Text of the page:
On Friday, the Obama administration rescinded the "conscience" rules, first instituted under the Bush administration, that granted protections to medical providers who refused to provide abortions, sterilization, in-vitro fertilization, and other medical procedures, such as care to AIDS patients, due to moral objections.
Under the "conscience" rules, hospitals could refuse to provide emergency contraception to rape victims and pharmacists could refuse to fill prescriptions for birth control pills. In addition, the Bush administration rules stated that hospitals, clinics, and health plans that refused to honor workers' "right of conscience" could face a loss of federal funding.
Susan Berke Fogel, director of reproductive health at the National Health Law Center stated, "The 2008 regulation put millions of women at risk, and undermined the ability of providers to establish clear protocols to ensure that patients get the health care they need, by intentionally confusing birth control with abortion, and extending 'conscience rights' to an extremely broad group of health care workers - far beyond current law."
The revised law, which will go into effect in 30 days, will continue to allow doctors and nurses to refuse to provide abortions on religious or moral grounds.
Media Resources: National Women's Law Center 2/22/11; Washington Post 2/19/11; National Health Law Center Press Statement 2/18/11; New York Times 2/18/11; NPR 2/18/11; Wall Street Journal 2/18/11
8/28/2015 Alaska Court Protects Abortion Access for Low-Income Women - The Alaska Superior Court struck down a state law yesterday that would have severely limited abortion access for low-income women in Alaska.
The state's Superior Court also struck down a Department of Health and Social Services regulation that placed narrow specifications on Medicaid coverage for abortions, requiring that Medicaid-funded abortions be determined by a physician to be "medically necessary." Last year, the Center for Reproductive Rights, the American Civil Liberties Union, and Planned Parenthood sued on behalf of the Planned Parenthood of the Great Northwest, claiming that the narrow definition of "medically necessary" arbitrarily established conditions designed to restrict the ability of low-income women to access abortion services.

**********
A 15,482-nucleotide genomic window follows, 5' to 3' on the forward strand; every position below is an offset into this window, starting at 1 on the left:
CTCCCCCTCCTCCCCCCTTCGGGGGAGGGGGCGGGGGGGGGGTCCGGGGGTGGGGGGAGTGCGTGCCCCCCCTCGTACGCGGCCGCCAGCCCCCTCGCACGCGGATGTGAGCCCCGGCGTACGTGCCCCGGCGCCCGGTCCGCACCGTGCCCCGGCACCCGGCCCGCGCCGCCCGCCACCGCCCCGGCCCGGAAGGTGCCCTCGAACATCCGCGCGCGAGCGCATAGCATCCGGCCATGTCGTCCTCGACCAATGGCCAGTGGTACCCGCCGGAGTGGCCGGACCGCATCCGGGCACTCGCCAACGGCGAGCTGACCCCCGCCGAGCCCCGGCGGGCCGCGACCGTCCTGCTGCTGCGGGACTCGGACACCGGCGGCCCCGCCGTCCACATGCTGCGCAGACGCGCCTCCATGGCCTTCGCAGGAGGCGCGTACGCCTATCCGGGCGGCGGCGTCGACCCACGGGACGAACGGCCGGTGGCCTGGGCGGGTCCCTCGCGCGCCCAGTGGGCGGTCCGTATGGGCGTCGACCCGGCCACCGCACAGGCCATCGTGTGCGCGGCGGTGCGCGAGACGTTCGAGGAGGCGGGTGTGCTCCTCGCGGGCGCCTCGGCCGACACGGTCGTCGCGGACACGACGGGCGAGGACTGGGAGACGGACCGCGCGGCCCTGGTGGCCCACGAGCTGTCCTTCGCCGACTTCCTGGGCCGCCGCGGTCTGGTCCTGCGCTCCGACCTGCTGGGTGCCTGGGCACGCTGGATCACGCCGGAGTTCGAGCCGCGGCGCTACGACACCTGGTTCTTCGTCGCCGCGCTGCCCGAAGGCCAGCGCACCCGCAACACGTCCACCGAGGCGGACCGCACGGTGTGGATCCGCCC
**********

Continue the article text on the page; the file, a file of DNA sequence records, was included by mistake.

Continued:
The law was temporarily blocked last July by an Alaskan state court judge.
Superior Court Judge John Suddock ordered yesterday that the state be blocked from implementing this regulation, ruling that it placed an undue burden on low-income women seeking abortion services in Alaska.
"By providing health care to all poor Alaskans except women who need abortions, the challenged regulation violates the state constitutional guarantee of 'equal rights, opportunities, and protection under the law'," the ruling read.
"We applaud the superior court for striing down these cruel restrictions on women's health and rights that violate the Alaska Constitution," said Chris Charbonneau, CEO of Planned Parenthood of the Great Northwest and the Hawaiian Islands. . . .
8/26/2015 Saudi Women Prepare to Vote for the First Time - The fight for gender equality is making slow but notable progress in Saudi Arabia, where women will be allowed to vote for the first time in upcoming December elections.
This shift in Saudi law came in 2011, when a royal decree announced that women would be allowed to vote and run in local elections beginning in December of 2015. . . .